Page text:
This bike is great and with lots of power. It just needs a better windscreen, 12v outlet & gear indicator. It handles excellent and very comfortable for long rides. Very pleased with its traction control, 2 power levels & ABS. Kawasaki really made a good sport cruiser. I bought a new 2016 model, let's see what the 2018 brings.

Date PurchasedFeb 2017

Second best bike

Sorry for my bad Eanglish, as it is not my firs language.

I have to admit that I am a HONDA fan, having Honda motorcycles starting with Hornet 900 (2004) and on. My first choice was Honda VFR 800X Crossrunner. Trying Versys 1000 was just a case. I've got one for test. First impression was that bike is very heavy. I just wanted to go back to the dealer, when it came to me, to check the tires inflation rate. Instead of 2.6 and 3.0 (they recomand 2.5 and 2.9, but this is to low for Dunlop tires), they have been inflated to 2.2 and 2.5. Fixing that was just amazed. So have doped my decision to buy again a HONDA and bought Kawi. I believe this speaks for itself.

This bike is fantastic solo, with pillion is incredible, as touring and as commuting bike. I would like to have some more power, but it does well as it is also.

Sorry for the Ducatti fans. But I find it better than multistrada 1200, and I just tried multistrada 950 which is a good bike, but to soft in front wheel. Much to soft.

Why second best bike.

I also tried BMW S1000XR. I have to admit, that it is a fabulous bike. To expensive for me, but great. Problem is that incredible buzzing, especially at left handle bar. Will take in few days 2017 year model as they said, they have fixed that buzzing. Will see.

Date PurchasedMar 2016

Top tourer, a few niggles

I have around 45,000km on mine now. Just replaced the chain and sprockets - which were still in good nick, but I wanted to go to a 16T front. The 42K valve check - only required every 42K - cost around $300 with a throttle balance. The valves were all in spec but the throttle bodies were way out and it runs a lot smoother now. Comfy bike apart from the dreadful seat, well built with decent quality materials, handles very well for a tall bike and feels very light underway, though top heavy with a full tank at low speeds. Despite the 240kg weight it is still lighter than most of the "adventure tourers" and I get a constant 19-20 km/l out on the highway, 17 or so around town. Getting the plastics off for maintenance is simple and fast although getting the tank side pieces back on can be a pain until you get the knack of seating the front slot.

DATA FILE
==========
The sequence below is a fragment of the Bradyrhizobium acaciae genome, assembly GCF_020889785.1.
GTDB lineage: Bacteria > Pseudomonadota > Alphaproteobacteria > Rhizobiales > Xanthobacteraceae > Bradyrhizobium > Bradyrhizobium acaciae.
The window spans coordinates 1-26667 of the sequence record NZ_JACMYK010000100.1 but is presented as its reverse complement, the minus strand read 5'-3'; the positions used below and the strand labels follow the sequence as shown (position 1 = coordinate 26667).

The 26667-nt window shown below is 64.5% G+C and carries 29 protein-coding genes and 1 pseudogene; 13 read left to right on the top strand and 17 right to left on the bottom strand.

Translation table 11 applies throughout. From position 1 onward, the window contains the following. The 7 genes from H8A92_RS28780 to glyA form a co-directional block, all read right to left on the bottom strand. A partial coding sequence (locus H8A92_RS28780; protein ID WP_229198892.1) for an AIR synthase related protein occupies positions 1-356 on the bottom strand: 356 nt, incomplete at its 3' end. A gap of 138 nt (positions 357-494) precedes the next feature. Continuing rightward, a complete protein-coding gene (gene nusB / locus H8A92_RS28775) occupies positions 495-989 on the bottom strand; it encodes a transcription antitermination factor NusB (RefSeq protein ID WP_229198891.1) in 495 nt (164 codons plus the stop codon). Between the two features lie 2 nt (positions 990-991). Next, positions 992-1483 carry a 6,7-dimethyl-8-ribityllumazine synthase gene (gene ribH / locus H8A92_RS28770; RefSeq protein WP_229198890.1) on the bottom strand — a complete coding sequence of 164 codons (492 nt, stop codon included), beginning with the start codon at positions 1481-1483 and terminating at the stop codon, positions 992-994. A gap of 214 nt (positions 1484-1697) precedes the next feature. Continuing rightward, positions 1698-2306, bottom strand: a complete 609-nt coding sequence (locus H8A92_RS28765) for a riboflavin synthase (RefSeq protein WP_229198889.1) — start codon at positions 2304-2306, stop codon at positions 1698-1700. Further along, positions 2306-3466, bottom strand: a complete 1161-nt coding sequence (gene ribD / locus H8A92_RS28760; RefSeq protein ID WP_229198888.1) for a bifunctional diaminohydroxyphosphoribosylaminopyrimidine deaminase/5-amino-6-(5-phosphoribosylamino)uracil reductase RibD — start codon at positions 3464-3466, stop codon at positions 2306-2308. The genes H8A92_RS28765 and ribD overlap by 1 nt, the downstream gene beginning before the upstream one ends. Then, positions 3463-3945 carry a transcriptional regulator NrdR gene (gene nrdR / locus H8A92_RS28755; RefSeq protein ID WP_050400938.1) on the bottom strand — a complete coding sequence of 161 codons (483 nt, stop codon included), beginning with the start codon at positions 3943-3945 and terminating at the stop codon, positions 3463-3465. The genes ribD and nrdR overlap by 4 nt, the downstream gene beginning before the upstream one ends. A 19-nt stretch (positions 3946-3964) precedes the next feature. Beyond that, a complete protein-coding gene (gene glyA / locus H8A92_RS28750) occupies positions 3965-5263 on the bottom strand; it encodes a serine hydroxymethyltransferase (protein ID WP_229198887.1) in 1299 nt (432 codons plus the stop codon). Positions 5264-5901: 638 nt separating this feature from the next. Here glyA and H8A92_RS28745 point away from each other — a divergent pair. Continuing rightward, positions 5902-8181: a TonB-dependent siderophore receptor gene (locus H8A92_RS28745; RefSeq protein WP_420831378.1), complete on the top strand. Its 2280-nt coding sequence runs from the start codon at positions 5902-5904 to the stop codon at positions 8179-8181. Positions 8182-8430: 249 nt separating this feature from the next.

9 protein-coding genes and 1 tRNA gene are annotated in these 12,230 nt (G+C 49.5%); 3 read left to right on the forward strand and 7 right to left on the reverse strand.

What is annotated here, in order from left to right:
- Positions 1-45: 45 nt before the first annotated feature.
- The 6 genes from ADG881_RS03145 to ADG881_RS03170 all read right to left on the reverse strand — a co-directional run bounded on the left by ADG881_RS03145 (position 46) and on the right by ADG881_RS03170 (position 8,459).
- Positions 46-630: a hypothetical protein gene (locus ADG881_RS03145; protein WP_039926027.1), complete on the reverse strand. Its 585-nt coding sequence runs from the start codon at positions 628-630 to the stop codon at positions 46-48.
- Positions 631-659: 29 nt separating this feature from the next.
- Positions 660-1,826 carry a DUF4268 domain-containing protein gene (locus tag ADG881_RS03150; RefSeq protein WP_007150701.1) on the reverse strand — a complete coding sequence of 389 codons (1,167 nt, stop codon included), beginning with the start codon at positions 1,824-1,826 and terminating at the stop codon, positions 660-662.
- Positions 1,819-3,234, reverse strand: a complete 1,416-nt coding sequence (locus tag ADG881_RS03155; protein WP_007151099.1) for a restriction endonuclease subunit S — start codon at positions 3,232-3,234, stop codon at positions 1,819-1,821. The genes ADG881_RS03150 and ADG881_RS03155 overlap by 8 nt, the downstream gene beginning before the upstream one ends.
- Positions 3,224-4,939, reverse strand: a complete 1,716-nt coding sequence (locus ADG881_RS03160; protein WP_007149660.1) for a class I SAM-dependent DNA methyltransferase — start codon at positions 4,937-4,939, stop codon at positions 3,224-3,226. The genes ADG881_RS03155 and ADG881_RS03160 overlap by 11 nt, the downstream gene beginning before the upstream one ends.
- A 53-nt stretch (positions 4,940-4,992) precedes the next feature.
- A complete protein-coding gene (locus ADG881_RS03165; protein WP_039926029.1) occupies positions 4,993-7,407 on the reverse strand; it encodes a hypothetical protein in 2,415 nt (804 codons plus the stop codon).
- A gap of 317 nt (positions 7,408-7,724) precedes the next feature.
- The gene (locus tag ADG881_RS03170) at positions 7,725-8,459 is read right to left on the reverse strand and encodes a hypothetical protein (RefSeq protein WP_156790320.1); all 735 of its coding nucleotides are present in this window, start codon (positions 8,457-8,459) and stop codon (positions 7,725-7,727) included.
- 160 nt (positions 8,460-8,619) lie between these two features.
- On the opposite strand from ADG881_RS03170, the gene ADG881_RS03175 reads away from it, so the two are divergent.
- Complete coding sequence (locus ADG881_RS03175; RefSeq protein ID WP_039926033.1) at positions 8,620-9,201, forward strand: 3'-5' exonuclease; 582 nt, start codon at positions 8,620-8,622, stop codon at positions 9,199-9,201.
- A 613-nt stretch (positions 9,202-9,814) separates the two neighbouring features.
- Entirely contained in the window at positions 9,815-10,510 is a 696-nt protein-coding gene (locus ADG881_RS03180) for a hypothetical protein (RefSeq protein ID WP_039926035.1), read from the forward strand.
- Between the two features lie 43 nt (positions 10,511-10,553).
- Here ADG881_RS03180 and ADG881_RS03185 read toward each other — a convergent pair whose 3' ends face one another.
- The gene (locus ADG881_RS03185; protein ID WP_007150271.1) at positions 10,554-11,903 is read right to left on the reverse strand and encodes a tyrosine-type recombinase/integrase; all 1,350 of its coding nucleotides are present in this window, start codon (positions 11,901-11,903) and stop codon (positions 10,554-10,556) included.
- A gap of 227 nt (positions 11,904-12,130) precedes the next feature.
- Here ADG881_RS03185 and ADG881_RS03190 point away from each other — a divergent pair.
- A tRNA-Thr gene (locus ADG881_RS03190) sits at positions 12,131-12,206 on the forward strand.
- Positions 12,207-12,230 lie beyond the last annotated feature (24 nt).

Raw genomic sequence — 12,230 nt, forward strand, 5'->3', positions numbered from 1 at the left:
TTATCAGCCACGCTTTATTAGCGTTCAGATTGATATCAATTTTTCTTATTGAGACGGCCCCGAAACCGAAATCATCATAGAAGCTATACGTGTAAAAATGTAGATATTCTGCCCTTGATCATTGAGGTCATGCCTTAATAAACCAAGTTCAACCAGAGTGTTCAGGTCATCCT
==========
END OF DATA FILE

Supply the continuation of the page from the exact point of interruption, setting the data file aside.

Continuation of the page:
Niggles: No centre stand so fitted a Hepco & Becker. Also fitted the H&B racks and Gobi panniers, 50L Kappa top box, heated grips, 12V socket, twin spots and touring screen. Seat is painful after an hour or so; I can ride my DR650 for longer. (I weigh 75kg and perhaps the Versys seat was designed for heavier riders.) I pulled the seat apart and reshaped the foam a tad and is a bit better. Suspension is pretty dire due to overly stiff and unadjustable compression damping (seems to be designed for >100kmh riding and is OK at speed) though it does work better when the suspension oil has heated up. With the 15T front sprocket it is undergeared in 1st-3rd and dives on gear changes. The 16T fixes that and makes the transition through the gears pretty seamless. With the torque of the engine it would have benefited from having a 5 speed instead of a 6 as it would give a more useful rpm range between the gears. The stock screen is OK at keeping the wind off the body but a bit noisy so I made a larger one of the same general shape and it is quieter and with better wet weather protection. Low beam is good but high beam is dismal and downright dangerous at times as the beam is narrow and has little penetration. The lights have been adjusted as they weren't aimed correctly as delivered and I use a pair of high quality LED spots at night which give a good side spread to pick out roos and so on. The rear number plate light lasts about 2 months before vibration kills it and keeping a couple of spares in the toolkit will save you from a fine from a picky copper. 2 minute job to replace. The front tyres wear faster than the rear but tyre life is OK for this type of bike. I use Dunlop Roadsmart IIs on all my big bikes as I prefer them to Pilot Roads and similar. The fronts last about 8000km and the rears about 10,000. As most of my riding is touring the brakes don't get used much but they are decent enough in slowing down the rolling mass of the bike. There is a slight warp in one of the front disks but not enough to be a problem. The rear rack is too short and lightweight for serious touring so I made a steel and alloy replacement. While there are few vibes to be felt when riding they do gradually loosen up parts of the bike and a go around with the spanners every month is a good idea. Packing the fairing joints with a thin strip of foam stops the buzzing at higher rpms. Fitting $30 L shaped valves to the rims makes checking pressures a lot easier as well. One thing that does need mentioning - when changing the oil, leave the filter slightly loose to bleed the air out and only tighten it when there is a dribble of oil coming out while the engine is first run. Most of the Kawasaki 1000 engines seem to need "burping", and if it isn't done you will hear a loud knocking from the engine and the engine management light will come on. Some V1s do it, others don't. Checking and adjusting the engine balancer every 20,000km keeps things smooth.